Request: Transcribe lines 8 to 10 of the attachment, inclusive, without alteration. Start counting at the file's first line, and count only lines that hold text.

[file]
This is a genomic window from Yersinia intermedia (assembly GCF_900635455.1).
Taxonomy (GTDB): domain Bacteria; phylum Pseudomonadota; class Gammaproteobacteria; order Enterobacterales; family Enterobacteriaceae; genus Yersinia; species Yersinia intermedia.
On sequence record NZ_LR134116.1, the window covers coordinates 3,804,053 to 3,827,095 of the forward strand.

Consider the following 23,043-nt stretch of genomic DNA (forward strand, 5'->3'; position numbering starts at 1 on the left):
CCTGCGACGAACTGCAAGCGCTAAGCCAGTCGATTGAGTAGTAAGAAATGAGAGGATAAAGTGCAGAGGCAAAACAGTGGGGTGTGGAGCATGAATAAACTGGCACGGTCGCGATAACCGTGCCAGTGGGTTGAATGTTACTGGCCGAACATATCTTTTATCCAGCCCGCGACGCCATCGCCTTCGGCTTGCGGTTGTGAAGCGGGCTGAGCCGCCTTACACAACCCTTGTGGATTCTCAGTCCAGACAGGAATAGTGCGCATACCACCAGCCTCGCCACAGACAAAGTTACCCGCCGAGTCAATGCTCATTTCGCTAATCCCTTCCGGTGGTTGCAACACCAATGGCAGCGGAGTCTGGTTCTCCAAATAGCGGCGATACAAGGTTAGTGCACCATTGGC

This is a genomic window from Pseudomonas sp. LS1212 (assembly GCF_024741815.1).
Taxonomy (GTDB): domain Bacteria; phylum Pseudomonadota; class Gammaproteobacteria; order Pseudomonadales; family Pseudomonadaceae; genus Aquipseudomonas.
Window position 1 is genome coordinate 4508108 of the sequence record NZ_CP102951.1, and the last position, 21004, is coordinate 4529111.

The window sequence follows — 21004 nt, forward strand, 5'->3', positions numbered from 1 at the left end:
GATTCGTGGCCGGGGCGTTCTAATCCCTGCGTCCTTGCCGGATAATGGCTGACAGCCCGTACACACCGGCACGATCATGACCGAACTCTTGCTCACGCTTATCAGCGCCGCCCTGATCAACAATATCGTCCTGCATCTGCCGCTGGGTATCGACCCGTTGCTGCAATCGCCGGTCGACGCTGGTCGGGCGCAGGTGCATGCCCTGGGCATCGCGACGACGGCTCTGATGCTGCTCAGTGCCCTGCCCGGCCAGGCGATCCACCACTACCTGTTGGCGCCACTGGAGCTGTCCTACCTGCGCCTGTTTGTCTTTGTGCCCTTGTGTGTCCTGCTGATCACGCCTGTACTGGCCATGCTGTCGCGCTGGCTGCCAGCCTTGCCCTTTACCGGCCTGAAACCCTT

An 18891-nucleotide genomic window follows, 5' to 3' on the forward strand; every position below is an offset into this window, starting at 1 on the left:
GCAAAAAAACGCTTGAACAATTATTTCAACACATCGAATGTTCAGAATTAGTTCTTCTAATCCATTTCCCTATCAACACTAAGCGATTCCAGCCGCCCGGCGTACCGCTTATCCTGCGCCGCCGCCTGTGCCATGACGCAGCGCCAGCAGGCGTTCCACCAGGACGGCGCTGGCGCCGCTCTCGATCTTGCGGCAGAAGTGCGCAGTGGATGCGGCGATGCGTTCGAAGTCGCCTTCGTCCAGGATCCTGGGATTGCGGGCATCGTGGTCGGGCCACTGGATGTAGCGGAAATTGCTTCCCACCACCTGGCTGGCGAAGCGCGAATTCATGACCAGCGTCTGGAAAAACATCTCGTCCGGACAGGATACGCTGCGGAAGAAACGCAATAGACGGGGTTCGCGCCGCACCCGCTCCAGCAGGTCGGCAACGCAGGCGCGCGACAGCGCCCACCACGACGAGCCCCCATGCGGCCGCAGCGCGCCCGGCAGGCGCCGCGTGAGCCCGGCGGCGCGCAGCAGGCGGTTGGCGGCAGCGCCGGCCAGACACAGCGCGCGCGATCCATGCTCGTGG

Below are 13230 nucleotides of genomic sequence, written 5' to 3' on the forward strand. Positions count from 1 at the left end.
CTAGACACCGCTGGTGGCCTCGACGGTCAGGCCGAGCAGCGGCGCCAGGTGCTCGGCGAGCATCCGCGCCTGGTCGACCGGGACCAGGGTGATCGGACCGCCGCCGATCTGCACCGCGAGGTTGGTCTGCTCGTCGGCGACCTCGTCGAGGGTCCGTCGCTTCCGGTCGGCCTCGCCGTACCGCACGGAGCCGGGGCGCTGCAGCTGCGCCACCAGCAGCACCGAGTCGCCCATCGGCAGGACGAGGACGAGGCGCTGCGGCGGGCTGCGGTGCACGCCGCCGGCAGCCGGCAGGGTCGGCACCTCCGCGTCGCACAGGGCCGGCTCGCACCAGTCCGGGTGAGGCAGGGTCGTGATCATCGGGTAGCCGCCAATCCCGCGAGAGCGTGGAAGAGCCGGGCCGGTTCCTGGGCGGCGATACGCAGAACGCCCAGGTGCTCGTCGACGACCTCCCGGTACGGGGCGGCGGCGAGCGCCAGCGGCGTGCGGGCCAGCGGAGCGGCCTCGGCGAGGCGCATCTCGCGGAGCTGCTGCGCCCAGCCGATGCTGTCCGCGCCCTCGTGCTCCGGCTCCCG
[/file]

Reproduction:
Window position 1 is genome coordinate 4508108 of the sequence record NZ_CP102951.1, and the last position, 21004, is coordinate 4529111.

The window sequence follows — 21004 nt, forward strand, 5'->3', positions numbered from 1 at the left end:
GATTCGTGGCCGGGGCGTTCTAATCCCTGCGTCCTTGCCGGATAATGGCTGACAGCCCGTACACACCGGCACGATCATGACCGAACTCTTGCTCACGCTTATCAGCGCCGCCCTGATCAACAATATCGTCCTGCATCTGCCGCTGGGTATCGACCCGTTGCTGCAATCGCCGGTCGACGCTGGTCGGGCGCAGGTGCATGCCCTGGGCATCGCGACGACGGCTCTGATGCTGCTCAGTGCCCTGCCCGGCCAGGCGATCCACCACTACCTGTTGGCGCCACTGGAGCTGTCCTACCTGCGCCTGTTTGTCTTTGTGCCCTTGTGTGTCCTGCTGATCACGCCTGTACTGGCCATGCTGTCGCGCTGGCTGCCAGCCTTGCCCTTTACCGGCCTGAAACCCTT